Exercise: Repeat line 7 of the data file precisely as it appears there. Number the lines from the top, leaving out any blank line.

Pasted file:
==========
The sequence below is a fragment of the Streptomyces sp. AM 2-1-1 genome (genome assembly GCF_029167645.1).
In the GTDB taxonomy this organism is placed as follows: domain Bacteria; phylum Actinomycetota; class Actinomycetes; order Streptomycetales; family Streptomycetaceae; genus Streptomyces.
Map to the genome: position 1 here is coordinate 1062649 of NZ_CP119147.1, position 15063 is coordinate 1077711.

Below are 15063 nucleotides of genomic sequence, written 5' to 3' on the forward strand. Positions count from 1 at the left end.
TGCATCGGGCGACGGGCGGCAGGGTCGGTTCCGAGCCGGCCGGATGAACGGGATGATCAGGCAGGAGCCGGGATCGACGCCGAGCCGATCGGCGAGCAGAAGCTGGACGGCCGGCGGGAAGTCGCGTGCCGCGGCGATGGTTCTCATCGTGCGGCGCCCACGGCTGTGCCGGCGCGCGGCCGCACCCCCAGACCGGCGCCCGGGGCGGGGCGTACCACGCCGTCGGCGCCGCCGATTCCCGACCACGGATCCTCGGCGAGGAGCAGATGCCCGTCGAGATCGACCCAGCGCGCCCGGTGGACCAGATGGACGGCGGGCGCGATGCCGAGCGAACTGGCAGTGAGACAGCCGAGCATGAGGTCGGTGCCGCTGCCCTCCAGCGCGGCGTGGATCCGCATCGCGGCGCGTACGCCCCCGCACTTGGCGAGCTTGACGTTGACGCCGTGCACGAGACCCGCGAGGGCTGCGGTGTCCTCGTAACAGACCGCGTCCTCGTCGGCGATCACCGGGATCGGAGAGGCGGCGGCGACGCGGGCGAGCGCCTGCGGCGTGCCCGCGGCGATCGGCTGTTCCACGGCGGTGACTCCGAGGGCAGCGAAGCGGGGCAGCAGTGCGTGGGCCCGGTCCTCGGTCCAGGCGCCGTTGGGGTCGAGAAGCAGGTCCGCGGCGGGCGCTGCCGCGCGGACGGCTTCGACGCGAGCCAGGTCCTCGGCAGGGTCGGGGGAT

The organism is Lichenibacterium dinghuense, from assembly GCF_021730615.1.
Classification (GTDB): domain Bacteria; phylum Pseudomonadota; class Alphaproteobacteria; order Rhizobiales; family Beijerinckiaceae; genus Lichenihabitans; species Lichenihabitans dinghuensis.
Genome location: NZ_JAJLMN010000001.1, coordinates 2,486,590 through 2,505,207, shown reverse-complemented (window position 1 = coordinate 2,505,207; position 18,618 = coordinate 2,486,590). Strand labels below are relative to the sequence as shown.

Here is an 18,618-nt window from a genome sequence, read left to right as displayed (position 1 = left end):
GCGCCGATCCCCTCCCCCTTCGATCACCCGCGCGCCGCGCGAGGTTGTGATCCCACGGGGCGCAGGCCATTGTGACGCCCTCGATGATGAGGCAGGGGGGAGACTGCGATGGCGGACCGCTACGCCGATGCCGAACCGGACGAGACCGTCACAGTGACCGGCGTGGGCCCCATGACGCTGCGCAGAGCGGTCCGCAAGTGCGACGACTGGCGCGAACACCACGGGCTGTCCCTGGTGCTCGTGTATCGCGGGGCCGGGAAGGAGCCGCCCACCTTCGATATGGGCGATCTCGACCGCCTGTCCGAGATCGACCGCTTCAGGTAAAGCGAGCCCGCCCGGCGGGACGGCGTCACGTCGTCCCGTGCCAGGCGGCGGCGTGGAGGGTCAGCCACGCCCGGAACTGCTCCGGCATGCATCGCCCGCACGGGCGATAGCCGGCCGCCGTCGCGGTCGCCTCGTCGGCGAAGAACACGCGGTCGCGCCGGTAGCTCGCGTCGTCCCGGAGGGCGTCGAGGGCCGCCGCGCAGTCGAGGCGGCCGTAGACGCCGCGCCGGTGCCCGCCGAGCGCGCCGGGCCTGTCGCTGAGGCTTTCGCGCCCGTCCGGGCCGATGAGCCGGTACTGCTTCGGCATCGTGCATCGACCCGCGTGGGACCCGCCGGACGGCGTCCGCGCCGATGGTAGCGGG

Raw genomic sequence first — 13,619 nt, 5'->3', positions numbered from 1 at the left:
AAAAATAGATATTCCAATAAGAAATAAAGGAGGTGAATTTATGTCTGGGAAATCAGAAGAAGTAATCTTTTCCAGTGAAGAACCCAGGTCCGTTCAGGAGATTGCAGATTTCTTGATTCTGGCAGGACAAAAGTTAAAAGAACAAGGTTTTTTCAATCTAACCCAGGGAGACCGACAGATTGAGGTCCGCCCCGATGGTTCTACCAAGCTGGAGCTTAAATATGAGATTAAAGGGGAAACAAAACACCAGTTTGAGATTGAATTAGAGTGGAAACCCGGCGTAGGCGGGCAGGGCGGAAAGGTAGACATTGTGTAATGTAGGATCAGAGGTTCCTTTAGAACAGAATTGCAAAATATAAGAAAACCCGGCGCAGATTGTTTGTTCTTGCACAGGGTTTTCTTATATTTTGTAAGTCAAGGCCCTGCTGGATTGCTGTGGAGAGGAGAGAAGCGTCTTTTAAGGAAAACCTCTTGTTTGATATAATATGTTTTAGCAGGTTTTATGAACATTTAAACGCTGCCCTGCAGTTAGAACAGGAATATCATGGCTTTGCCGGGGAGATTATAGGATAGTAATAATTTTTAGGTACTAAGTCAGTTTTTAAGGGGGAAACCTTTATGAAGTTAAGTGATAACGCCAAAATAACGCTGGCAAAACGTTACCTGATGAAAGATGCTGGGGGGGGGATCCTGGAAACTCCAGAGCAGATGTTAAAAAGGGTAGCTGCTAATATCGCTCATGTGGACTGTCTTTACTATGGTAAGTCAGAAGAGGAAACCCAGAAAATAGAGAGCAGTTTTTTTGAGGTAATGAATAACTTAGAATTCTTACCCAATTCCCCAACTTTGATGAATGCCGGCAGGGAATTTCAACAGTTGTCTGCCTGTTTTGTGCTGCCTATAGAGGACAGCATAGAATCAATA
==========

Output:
Classification (GTDB): domain Bacteria; phylum Pseudomonadota; class Alphaproteobacteria; order Rhizobiales; family Beijerinckiaceae; genus Lichenihabitans; species Lichenihabitans dinghuensis.